It began with the usual back pain, discomfort, etc. So after a couple of sleepless nights and restless days I decided to go to the doctor. The unfortunate part was it was midnight on a Thursday night. My original plan was to wait until the next morning to see my internist. That’s not how my body determined it was going to end up.
Following the emergency surgery to implant a stint, everything started working normally again, albeit temporarily. The next step in the process was to have the kidney stones blasted by a laser, which sounded a lot scarier than it turned out to be.
The morning of the procedure I arrived at the hospital around 6 AM and was greeted by very friendly and courteous front desk attendant. She asked me the normal stuff and then directed me to the outpatient center where I would be having the procedure. Please keep in mind that I am a customer service zealot and am always looking out for great service, while at the same time being guarded against poor service. My initial foray into the world of Mercy Main hospital in Charlotte, North Carolina this early fall morning was going very well.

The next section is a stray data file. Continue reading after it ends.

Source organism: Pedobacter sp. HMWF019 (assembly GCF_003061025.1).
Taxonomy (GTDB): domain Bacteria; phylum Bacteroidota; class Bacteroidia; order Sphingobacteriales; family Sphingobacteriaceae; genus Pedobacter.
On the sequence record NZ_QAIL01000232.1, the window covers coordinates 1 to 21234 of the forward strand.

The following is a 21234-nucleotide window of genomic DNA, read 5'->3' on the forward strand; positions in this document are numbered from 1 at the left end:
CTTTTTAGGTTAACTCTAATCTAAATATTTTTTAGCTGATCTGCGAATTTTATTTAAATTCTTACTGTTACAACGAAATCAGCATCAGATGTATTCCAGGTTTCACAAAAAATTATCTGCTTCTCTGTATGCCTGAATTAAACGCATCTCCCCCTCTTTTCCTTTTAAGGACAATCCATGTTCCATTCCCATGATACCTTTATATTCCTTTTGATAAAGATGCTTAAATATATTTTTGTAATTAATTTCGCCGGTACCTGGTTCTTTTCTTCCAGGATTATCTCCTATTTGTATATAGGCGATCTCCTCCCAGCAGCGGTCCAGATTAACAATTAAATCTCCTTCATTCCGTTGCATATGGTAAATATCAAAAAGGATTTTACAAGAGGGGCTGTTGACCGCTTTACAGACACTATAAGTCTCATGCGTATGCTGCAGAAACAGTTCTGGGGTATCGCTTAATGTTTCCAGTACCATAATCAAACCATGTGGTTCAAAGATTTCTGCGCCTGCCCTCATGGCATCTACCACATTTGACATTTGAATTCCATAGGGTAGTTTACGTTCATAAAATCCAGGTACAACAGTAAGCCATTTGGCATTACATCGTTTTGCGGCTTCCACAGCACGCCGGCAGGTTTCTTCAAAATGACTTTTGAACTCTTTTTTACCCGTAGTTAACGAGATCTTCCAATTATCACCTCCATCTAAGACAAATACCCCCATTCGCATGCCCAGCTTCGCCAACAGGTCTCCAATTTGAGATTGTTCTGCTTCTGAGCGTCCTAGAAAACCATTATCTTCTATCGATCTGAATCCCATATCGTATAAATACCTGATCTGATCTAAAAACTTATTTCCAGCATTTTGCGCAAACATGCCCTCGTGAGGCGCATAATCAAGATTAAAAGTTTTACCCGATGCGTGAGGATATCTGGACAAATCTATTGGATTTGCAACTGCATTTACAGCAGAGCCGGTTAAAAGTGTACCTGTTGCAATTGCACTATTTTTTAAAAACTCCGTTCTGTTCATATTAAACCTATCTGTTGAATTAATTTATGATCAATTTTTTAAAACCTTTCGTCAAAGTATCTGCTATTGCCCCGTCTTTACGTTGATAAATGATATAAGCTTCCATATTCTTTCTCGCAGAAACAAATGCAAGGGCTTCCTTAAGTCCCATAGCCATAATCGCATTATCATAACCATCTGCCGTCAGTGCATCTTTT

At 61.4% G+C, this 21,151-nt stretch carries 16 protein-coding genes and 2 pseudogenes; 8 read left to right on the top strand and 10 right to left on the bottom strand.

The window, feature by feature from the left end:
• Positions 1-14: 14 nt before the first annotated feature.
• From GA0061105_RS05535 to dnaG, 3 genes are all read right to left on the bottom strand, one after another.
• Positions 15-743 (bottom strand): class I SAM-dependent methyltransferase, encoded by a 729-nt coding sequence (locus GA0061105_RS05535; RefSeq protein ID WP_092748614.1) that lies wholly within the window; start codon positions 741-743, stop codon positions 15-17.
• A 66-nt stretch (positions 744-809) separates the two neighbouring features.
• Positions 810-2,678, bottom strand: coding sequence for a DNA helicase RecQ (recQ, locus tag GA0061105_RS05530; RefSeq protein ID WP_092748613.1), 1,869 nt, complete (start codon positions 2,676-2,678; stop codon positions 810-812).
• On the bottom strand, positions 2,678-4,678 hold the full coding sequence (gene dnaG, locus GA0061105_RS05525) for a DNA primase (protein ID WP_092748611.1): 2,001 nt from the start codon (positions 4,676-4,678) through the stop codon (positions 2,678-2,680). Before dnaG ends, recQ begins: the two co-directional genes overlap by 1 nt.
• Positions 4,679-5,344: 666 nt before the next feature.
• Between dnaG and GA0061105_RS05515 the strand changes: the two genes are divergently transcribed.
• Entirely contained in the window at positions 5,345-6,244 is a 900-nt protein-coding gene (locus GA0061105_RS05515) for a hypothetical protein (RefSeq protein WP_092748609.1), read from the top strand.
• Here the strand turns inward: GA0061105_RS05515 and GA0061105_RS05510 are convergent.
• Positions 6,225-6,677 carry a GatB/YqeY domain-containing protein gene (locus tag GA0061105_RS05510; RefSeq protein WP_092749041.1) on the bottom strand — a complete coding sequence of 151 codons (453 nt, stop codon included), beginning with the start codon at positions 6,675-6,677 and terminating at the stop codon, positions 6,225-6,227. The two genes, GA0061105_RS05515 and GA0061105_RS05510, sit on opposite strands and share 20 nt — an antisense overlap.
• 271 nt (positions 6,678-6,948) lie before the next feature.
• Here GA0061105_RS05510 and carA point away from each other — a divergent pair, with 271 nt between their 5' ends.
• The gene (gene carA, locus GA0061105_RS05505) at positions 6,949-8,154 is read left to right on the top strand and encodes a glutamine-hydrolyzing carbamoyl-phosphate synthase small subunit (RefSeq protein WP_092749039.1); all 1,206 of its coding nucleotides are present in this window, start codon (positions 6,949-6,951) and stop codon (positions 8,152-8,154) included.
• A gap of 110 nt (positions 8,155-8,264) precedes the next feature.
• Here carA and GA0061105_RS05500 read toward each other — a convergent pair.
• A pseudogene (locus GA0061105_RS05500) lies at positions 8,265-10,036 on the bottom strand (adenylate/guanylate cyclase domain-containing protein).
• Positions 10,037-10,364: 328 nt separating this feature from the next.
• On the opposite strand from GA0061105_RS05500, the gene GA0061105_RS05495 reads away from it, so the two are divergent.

The nurse who was helping me prior to the procedure could not have been any more kind. At that point it was almost surreal, and I couldn’t determine if it was the pre-op medication that was kicking in or were these people genuinely this nice.
My questions were answered after the anesthesiologist and urologist both came in and spent several quality minutes describing my procedure and making sure that I didn’t have any unaddressed concerns.
On the same note, the aftercare was just as courteous and well intentioned as the pre-op service had been. I was actually excited to tell my wife of the high level care that I had received.
Obviously, this blog post is about much more than my kidney stones. It’s about how customer service can be delivered, and more importantly how it should be delivered, by true professionals dedicated to excellence.
The good people of CMC-Mercy Main Hospital didn’t just show up for work that day, they didn’t just go through the motions, and they certainly didn’t just mail it in. Those people got up early, performed at a very high level, and made my situation a whole lot better because of the care they delivered.
My goal, every day, is to deliver that same type of service and to show people we care to that level. Caring and serving well does not have to be painful. In fact, it should be rewarding for those delivering the care, as well as those receiving the quality care.
It matters; people know quality in action when they receive it.